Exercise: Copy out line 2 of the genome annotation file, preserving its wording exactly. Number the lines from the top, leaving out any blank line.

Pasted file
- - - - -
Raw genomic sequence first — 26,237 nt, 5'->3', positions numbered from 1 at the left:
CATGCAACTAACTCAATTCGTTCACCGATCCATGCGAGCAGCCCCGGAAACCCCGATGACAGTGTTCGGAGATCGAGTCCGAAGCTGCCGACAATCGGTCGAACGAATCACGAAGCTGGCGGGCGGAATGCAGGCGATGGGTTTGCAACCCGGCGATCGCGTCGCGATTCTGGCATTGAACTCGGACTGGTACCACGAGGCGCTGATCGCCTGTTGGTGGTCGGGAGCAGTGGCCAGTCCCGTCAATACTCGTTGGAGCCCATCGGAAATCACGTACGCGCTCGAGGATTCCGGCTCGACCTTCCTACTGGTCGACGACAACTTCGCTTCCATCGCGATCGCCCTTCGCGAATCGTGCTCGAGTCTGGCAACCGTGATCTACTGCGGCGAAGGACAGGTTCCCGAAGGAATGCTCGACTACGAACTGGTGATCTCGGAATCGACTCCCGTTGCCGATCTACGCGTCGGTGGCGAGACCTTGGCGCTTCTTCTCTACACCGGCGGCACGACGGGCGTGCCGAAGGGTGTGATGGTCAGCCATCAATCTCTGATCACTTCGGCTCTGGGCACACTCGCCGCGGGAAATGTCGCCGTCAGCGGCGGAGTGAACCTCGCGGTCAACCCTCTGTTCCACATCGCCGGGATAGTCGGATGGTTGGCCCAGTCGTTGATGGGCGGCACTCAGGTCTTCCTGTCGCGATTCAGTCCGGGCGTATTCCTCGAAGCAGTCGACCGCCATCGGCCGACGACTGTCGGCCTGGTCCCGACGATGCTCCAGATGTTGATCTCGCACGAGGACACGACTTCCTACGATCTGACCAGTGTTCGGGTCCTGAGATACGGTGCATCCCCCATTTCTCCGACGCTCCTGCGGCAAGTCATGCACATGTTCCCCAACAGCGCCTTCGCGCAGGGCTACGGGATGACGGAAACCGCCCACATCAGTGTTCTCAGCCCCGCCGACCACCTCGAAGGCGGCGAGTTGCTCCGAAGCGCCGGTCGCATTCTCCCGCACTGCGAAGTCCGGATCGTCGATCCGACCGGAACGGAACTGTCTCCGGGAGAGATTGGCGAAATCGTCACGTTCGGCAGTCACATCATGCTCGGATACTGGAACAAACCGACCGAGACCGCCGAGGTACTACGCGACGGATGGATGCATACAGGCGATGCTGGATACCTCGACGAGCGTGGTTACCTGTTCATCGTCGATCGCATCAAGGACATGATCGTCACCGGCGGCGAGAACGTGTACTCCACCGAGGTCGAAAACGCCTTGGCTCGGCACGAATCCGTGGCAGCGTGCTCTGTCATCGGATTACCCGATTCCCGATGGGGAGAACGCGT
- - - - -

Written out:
CATGCAACTAACTCAATTCGTTCACCGATCCATGCGAGCAGCCCCGGAAACCCCGATGACAGTGTTCGGAGATCGAGTCCGAAGCTGCCGACAATCGGTCGAACGAATCACGAAGCTGGCGGGCGGAATGCAGGCGATGGGTTTGCAACCCGGCGATCGCGTCGCGATTCTGGCATTGAACTCGGACTGGTACCACGAGGCGCTGATCGCCTGTTGGTGGTCGGGAGCAGTGGCCAGTCCCGTCAATACTCGTTGGAGCCCATCGGAAATCACGTACGCGCTCGAGGATTCCGGCTCGACCTTCCTACTGGTCGACGACAACTTCGCTTCCATCGCGATCGCCCTTCGCGAATCGTGCTCGAGTCTGGCAACCGTGATCTACTGCGGCGAAGGACAGGTTCCCGAAGGAATGCTCGACTACGAACTGGTGATCTCGGAATCGACTCCCGTTGCCGATCTACGCGTCGGTGGCGAGACCTTGGCGCTTCTTCTCTACACCGGCGGCACGACGGGCGTGCCGAAGGGTGTGATGGTCAGCCATCAATCTCTGATCACTTCGGCTCTGGGCACACTCGCCGCGGGAAATGTCGCCGTCAGCGGCGGAGTGAACCTCGCGGTCAACCCTCTGTTCCACATCGCCGGGATAGTCGGATGGTTGGCCCAGTCGTTGATGGGCGGCACTCAGGTCTTCCTGTCGCGATTCAGTCCGGGCGTATTCCTCGAAGCAGTCGACCGCCATCGGCCGACGACTGTCGGCCTGGTCCCGACGATGCTCCAGATGTTGATCTCGCACGAGGACACGACTTCCTACGATCTGACCAGTGTTCGGGTCCTGAGATACGGTGCATCCCCCATTTCTCCGACGCTCCTGCGGCAAGTCATGCACATGTTCCCCAACAGCGCCTTCGCGCAGGGCTACGGGATGACGGAAACCGCCCACATCAGTGTTCTCAGCCCCGCCGACCACCTCGAAGGCGGCGAGTTGCTCCGAAGCGCCGGTCGCATTCTCCCGCACTGCGAAGTCCGGATCGTCGATCCGACCGGAACGGAACTGTCTCCGGGAGAGATTGGCGAAATCGTCACGTTCGGCAGTCACATCATGCTCGGATACTGGAACAAACCGACCGAGACCGCCGAGGTACTACGCGACGGATGGATGCATACAGGCGATGCTGGATACCTCGACGAGCGTGGTTACCTGTTCATCGTCGATCGCATCAAGGACATGATCGTCACCGGCGGCGAGAACGTGTACTCCACCGAGGTCGAAAACGCCTTGGCTCGGCACGAATCCGTGGCAGCGTGCTCTGTCATCGGATTACCCGATTCCCGATGGGGAGAACGCGT